Saturday, September 24, 2011

My experience with unit testing in software development

I am not a fan of software engineering which is taught in school. Waterfall model, spiral model,  many blah blah phases ,diagrams and documents. I usually thought of those as useless works or not worth to do.  I thought that software development should be simple. Get requirement -> Draft design -> Go coding! ->  Debug -> Someone test it manually -> Debug -> Test again (until it's acceptable) -> OK, Finished

Documentation should exist only if it is essential and the source code is one of the documentation. This methodology works fine because I usually develop alone or in a small team and the software does not have many modules.

Unit testing is one of those which I thought it's not worth to do. I agree that's it's useful for regression test of the code but I thought I know what I've done with my code and know what are affected. 

Around two years ago, I and my colleagues started a new project. One of them wanted to try a kind of Agile development model (I don't know the name. I've said I'm not a fan of these models) and we tried.

He encouraged me to write the unit test for each class and a few acceptance tests for overall project behaviors. I did it because I wanted to give it a try too.

Then I know I was wrong about testing. I usually see some bugs because the tests fail. In addition, I feels great when all the tests go green. The tests guarantee that the software still work as it should. However, I see some disadvantages or difficulties in writing test.

First, White box testing in the unit test for each class are painful to maintain. When I change the code or the behaviors, It always breaks. Most of the causes are silly for example, syntax errors, missing mock and over verification. I also have to write the new white box tests for the new code which I definitely know that it will pass.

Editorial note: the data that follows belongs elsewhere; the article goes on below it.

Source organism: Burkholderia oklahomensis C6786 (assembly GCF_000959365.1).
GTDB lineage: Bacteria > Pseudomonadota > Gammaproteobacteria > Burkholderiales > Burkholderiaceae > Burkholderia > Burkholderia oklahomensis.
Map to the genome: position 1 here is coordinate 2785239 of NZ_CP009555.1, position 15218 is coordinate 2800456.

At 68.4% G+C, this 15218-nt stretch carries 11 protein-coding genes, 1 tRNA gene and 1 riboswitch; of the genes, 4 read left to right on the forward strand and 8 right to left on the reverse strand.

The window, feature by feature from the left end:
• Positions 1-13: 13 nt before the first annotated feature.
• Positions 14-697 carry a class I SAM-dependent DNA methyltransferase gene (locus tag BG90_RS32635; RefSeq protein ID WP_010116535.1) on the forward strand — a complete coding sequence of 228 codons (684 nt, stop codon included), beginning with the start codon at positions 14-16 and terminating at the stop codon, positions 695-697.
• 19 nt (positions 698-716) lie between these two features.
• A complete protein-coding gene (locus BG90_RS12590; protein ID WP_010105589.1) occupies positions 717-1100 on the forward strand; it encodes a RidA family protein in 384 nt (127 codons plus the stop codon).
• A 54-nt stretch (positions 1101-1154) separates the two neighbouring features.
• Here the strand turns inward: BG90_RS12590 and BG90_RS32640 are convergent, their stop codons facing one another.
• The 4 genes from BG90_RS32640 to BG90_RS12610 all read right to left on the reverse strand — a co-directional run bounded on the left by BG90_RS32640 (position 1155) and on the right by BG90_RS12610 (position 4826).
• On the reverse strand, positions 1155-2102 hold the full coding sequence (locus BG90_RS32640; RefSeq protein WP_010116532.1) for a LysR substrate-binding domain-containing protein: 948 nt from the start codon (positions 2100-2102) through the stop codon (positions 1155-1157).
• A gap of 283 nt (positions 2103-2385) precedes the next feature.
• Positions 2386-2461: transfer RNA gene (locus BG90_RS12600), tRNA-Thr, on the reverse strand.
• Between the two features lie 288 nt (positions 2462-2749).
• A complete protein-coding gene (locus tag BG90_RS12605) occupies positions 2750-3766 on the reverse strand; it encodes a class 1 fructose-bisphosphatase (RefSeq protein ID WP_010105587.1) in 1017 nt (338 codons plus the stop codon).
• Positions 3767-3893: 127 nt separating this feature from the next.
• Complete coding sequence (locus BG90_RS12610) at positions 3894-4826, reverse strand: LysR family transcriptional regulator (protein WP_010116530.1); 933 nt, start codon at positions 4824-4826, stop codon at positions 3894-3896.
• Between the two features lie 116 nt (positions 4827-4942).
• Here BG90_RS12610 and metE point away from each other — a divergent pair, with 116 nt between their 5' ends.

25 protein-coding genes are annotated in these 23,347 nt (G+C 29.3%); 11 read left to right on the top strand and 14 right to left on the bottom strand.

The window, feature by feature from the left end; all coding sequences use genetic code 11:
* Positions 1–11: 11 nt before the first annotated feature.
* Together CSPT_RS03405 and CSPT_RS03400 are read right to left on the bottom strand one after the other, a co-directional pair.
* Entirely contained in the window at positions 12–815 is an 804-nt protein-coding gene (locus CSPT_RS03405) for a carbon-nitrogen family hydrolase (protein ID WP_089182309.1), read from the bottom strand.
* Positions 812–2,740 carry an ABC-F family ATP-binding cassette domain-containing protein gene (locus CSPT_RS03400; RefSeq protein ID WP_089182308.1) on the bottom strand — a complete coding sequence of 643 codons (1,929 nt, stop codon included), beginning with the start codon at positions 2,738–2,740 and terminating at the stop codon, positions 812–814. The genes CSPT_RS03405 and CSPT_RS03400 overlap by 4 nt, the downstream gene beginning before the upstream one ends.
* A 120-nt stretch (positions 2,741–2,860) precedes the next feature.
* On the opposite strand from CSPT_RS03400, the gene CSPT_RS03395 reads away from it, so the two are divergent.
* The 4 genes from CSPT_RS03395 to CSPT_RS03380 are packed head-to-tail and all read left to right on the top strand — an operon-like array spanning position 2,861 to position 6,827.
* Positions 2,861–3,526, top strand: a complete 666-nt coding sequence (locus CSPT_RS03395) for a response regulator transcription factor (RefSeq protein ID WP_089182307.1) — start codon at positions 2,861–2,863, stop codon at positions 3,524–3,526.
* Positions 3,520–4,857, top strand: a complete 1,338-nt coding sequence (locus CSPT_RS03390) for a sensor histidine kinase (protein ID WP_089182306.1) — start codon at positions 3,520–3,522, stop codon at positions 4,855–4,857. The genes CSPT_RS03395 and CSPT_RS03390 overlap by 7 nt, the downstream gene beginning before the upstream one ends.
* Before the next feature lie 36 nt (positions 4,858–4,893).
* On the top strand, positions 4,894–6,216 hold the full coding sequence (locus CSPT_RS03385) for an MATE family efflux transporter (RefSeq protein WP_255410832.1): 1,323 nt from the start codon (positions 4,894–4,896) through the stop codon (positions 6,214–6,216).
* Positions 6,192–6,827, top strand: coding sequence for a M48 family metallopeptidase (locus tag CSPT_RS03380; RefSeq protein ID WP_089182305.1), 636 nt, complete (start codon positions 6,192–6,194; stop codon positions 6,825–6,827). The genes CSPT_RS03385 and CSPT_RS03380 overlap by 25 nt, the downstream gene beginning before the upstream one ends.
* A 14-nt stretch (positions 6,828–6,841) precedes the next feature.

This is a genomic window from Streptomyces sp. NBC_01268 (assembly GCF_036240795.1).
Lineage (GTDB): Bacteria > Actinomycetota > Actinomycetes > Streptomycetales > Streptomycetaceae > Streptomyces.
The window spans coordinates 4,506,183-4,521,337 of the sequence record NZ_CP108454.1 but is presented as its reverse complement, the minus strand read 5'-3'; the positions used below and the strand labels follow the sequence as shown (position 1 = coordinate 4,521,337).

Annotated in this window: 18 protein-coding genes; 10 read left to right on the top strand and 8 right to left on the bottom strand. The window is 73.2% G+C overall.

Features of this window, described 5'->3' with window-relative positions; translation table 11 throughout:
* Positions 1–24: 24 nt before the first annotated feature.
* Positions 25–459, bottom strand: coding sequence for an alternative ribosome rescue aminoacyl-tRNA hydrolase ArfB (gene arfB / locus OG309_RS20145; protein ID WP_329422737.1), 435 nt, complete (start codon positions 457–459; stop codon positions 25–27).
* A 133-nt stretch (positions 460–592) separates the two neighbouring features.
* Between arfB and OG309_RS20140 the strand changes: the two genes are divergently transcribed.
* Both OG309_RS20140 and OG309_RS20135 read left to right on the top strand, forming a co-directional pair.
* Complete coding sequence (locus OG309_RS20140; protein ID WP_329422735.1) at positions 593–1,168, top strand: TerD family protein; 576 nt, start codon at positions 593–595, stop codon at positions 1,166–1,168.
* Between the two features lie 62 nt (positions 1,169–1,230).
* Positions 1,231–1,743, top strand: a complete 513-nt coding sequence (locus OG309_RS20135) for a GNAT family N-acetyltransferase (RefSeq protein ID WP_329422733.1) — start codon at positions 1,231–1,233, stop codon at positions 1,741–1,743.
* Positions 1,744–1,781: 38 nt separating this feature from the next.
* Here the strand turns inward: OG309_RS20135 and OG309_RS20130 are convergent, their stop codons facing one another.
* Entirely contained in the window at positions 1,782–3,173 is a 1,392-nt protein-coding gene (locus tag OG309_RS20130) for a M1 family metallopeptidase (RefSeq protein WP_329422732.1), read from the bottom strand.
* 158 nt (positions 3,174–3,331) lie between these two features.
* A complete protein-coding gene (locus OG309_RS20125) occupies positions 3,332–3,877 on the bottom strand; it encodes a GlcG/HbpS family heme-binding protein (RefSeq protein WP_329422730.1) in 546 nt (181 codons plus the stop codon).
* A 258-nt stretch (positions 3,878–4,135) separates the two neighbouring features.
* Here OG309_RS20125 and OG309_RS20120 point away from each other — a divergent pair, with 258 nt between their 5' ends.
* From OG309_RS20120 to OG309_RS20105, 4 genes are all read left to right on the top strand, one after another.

Furthermore, it usually be the acceptance tests which show the bugs. Unit tests don't.

The problem is the unit test granularity. As a result of these, I recently try to write unit test in black box way, testing only method effects to others (including return result) and I think about how small unit test I will write. If I write tests for every classes, as one-to-one, it will be the same as white box testing above. Then I decide to write only a unit test for a module or a group of classes. The group is grouped by top-most functional. The dependencies of the group which directly involves the file system or network are cut off to their own tests and replaced by mocks. They will be like smaller acceptance tests. 

Lastly, I don't feel constructive while I'm writing the tests. I love programming because I want to create something or have computer to do something but, for writing test, I don't get that feeling. I feel like a QA engineer who plans the tests and tests the software but instead of manually test, I write the code to test it. I have to mock various possible inputs, tests various output conditions and prepare many possible scenarios by writing lifeless code to do them. 

Yes, you got it. I want someone else do this task for me. LOL

BTW, I'm learning and I am thinking of how to destroy these difficulties and will update what I found in this blog in the future.